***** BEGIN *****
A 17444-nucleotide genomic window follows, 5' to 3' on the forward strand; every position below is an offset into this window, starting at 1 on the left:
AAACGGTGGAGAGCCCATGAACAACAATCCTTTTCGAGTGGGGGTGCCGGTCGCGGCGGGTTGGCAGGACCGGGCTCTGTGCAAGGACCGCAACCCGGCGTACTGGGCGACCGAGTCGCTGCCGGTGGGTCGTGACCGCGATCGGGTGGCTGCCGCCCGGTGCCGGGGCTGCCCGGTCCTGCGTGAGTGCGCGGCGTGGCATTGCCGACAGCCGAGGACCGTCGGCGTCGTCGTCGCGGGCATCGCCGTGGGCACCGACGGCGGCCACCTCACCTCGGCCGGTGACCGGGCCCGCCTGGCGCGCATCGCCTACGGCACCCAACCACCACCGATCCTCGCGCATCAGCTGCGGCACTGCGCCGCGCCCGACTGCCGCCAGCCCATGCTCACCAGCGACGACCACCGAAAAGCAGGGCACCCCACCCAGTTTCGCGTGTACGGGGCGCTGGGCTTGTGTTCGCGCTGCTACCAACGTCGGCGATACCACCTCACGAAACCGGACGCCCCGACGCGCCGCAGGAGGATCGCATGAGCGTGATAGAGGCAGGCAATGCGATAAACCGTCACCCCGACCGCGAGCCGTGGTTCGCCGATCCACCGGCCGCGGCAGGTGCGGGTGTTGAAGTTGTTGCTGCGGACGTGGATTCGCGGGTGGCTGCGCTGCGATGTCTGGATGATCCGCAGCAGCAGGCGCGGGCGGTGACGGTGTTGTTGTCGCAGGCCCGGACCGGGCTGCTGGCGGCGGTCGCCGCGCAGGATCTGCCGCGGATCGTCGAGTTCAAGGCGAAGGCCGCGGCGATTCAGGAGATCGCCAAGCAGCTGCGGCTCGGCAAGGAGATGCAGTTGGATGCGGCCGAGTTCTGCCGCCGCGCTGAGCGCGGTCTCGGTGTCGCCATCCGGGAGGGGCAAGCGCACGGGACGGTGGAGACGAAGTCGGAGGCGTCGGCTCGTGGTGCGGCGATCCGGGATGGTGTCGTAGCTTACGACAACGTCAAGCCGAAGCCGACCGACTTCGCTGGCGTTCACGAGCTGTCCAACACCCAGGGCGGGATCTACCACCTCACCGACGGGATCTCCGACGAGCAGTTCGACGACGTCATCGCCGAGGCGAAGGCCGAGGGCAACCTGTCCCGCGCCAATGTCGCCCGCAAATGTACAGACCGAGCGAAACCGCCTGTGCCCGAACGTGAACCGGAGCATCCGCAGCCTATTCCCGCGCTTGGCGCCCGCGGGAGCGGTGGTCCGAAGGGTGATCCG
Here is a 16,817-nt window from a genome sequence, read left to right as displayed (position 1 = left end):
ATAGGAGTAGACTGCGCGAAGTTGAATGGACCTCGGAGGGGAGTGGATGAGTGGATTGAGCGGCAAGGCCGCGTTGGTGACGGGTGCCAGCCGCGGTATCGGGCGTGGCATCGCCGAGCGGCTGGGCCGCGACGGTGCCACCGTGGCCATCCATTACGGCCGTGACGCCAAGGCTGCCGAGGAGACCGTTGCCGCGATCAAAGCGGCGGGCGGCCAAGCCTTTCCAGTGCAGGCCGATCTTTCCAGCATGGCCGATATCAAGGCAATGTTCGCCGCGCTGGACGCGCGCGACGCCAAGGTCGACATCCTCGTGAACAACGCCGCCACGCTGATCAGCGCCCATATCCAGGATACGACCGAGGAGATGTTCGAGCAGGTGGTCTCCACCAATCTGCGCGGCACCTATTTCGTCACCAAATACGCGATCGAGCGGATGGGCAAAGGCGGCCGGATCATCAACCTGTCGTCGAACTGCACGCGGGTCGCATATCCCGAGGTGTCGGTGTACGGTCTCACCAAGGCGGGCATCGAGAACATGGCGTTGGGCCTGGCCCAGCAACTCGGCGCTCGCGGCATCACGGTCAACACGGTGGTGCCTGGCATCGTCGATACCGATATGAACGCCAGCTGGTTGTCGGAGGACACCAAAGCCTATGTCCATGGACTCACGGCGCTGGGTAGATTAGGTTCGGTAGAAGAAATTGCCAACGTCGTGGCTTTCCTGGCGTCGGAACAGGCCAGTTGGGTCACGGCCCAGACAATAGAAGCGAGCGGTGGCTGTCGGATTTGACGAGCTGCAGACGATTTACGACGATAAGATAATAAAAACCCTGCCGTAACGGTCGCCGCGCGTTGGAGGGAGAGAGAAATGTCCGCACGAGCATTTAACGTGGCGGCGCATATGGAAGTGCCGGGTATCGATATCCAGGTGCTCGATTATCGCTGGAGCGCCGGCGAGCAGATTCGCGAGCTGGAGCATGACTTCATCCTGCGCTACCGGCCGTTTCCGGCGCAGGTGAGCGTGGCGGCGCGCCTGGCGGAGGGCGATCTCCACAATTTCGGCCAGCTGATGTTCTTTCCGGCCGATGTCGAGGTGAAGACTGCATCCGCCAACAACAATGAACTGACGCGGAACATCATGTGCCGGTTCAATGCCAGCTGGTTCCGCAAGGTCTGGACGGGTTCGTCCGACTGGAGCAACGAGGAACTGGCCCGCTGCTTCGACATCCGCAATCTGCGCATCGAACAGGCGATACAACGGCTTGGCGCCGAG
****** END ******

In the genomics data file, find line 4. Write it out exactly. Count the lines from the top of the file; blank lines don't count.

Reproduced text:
ATAGGAGTAGACTGCGCGAAGTTGAATGGACCTCGGAGGGGAGTGGATGAGTGGATTGAGCGGCAAGGCCGCGTTGGTGACGGGTGCCAGCCGCGGTATCGGGCGTGGCATCGCCGAGCGGCTGGGCCGCGACGGTGCCACCGTGGCCATCCATTACGGCCGTGACGCCAAGGCTGCCGAGGAGACCGTTGCCGCGATCAAAGCGGCGGGCGGCCAAGCCTTTCCAGTGCAGGCCGATCTTTCCAGCATGGCCGATATCAAGGCAATGTTCGCCGCGCTGGACGCGCGCGACGCCAAGGTCGACATCCTCGTGAACAACGCCGCCACGCTGATCAGCGCCCATATCCAGGATACGACCGAGGAGATGTTCGAGCAGGTGGTCTCCACCAATCTGCGCGGCACCTATTTCGTCACCAAATACGCGATCGAGCGGATGGGCAAAGGCGGCCGGATCATCAACCTGTCGTCGAACTGCACGCGGGTCGCATATCCCGAGGTGTCGGTGTACGGTCTCACCAAGGCGGGCATCGAGAACATGGCGTTGGGCCTGGCCCAGCAACTCGGCGCTCGCGGCATCACGGTCAACACGGTGGTGCCTGGCATCGTCGATACCGATATGAACGCCAGCTGGTTGTCGGAGGACACCAAAGCCTATGTCCATGGACTCACGGCGCTGGGTAGATTAGGTTCGGTAGAAGAAATTGCCAACGTCGTGGCTTTCCTGGCGTCGGAACAGGCCAGTTGGGTCACGGCCCAGACAATAGAAGCGAGCGGTGGCTGTCGGATTTGACGAGCTGCAGACGATTTACGACGATAAGATAATAAAAACCCTGCCGTAACGGTCGCCGCGCGTTGGAGGGAGAGAGAAATGTCCGCACGAGCATTTAACGTGGCGGCGCATATGGAAGTGCCGGGTATCGATATCCAGGTGCTCGATTATCGCTGGAGCGCCGGCGAGCAGATTCGCGAGCTGGAGCATGACTTCATCCTGCGCTACCGGCCGTTTCCGGCGCAGGTGAGCGTGGCGGCGCGCCTGGCGGAGGGCGATCTCCACAATTTCGGCCAGCTGATGTTCTTTCCGGCCGATGTCGAGGTGAAGACTGCATCCGCCAACAACAATGAACTGACGCGGAACATCATGTGCCGGTTCAATGCCAGCTGGTTCCGCAAGGTCTGGACGGGTTCGTCCGACTGGAGCAACGAGGAACTGGCCCGCTGCTTCGACATCCGCAATCTGCGCATCGAACAGGCGATACAACGGCTTGGCGCCGAG